“That is the dichotomy of the position,” Mendelsohn said. “There are only three of us [Mendelsohn, Gerry Connolly (Providence) and Dana Kauffman (Lee) who have children in school.

“There’s a reason for that. They get to go to some neat stuff, but that’s not always their first choice,” he said. “You’re out a lot of evenings, and weekends.”

Mendelsohn said he tries to manipulate his schedule so he can attend his daughters’ school and sports events and dance recitals.

“I control my schedule, but it’s still hard,” he said. “You want people with kids in school [to run for office], who will be interested in school things.

“While I am saying the position ought to be full time I am not sure I want to have career people doing it,” he said. “Look how many of our [state] delegates and senators have jobs. At least in this area, there aren’t that many,” he said.

In 1993, Fairfax County considered linking supervisors’ pay to a percentage of what circuit court judges are paid. Because they are state employees, that would remove supervisors from the dilemma of raising their own salaries. But nothing came of that suggestion.

IN FAIRFAX COUNTY, the 10-member board of supervisors is elected. They hire the county executive. In Montgomery County, voters elect the county executive, who “runs the show,” Mendelsohn said.

“I don’t see anybody wanting to change what we have now,” he said.

“Voters like having the ability to call up their supervisor” to get problems solved, Mendelsohn said.

Each supervisor has an office budget of $331,000 to pay the staff. Mendelsohn has seven workers, all of them classified part time although they spend many more hours working out constituents’ problems, he said.

Mendelsohn is one of two supervisors who work for outside employers.

Two others, businesswoman Elaine McConnell (Springfield) and attorney Gerry Hyland (Mt. Vernon) are self-employed.

WHEN HE WAS ELECTED, Mendelsohn had his own law firm, Mendelsohn and Ishee, in Fairfax.

Later, he joined the law firm where he now works part-time, Piper, Marbury, Rudnick and Wolfe in Washington, D.C.

Since he joined the Board of Supervisors, Mendelsohn said, he has done less real estate and litigation and more corporate work, because “it is the least deadline-driven.”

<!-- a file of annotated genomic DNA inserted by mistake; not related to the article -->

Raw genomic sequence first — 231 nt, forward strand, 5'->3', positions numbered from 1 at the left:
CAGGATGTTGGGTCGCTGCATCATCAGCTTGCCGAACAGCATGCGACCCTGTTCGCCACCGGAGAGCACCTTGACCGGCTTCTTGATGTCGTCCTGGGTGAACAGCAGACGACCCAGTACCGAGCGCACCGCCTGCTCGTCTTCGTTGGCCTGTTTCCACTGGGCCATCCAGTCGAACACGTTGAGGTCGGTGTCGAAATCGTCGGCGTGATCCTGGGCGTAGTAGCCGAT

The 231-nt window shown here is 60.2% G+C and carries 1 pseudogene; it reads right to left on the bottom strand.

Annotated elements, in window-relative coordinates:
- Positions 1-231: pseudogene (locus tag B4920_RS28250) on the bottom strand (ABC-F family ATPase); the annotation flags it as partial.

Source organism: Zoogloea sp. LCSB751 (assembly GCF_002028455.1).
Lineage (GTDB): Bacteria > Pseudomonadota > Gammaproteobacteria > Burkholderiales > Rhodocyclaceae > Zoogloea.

After he leaves county government, Mendelsohn said he will work full-time for the law firm.

His wife, Laura, was a project manager for a defense contractor before she met Mendelsohn, married and had children. Now, she is a stay-at-home mom.

His daughters, Michelle and Sarah, haven’t yet realized the impact of their father’s decision, said Laura Mendelsohn, because “their lives haven’t changed.” But they notice his accomplishments.

“We love to go to Great Falls Library. It wasn’t there before their dad did it,” Laura Mendelsohn said. “And the playground out there”

[at the Grange].

“And the [July 4] fireworks.”

WHAT DOES A SUPERVISOR need to be successful?

In addition to his law degree, Mendelsohn has a master’s in environmental engineering. His undergraduate degree is in ocean engineering.

Having three degrees has helped him ask better questions of county staff, Mendelsohn said. Otherwise, “you are at the mercy of what they tell you.”

More important, he said, “is a history of being involved in the community. That is more important than education or anything else. You have to know the community.

“You won’t know all the things that come at you, but you have to put some time in working in the community,” Mendelsohn said. “Even then, you have to learn a lot, listen a lot, and read a lot.”

Job satisfaction comes from “Encouraging people who have an idea, and not kill it along the way.

“The ball fields at the library [in Great Falls] were done by the community,” he said.

“I had to make a bunch of motions to make it happen.

“But in Dranesville, they may be a tough bunch of constituents, but when you get them all going in the right direction, there’s nothing you can’t do,” he said.

Mendelsohn, a lay speaker in the Methodist Church, said he lives by a quotation from Sir James Barrie, the author of “Peter Pan:”

“Those who bring sunshine into the lives of others cannot keep it from themselves,” Barrie wrote.

“That’s what I’ve tried to do my whole life,” Mendelsohn said.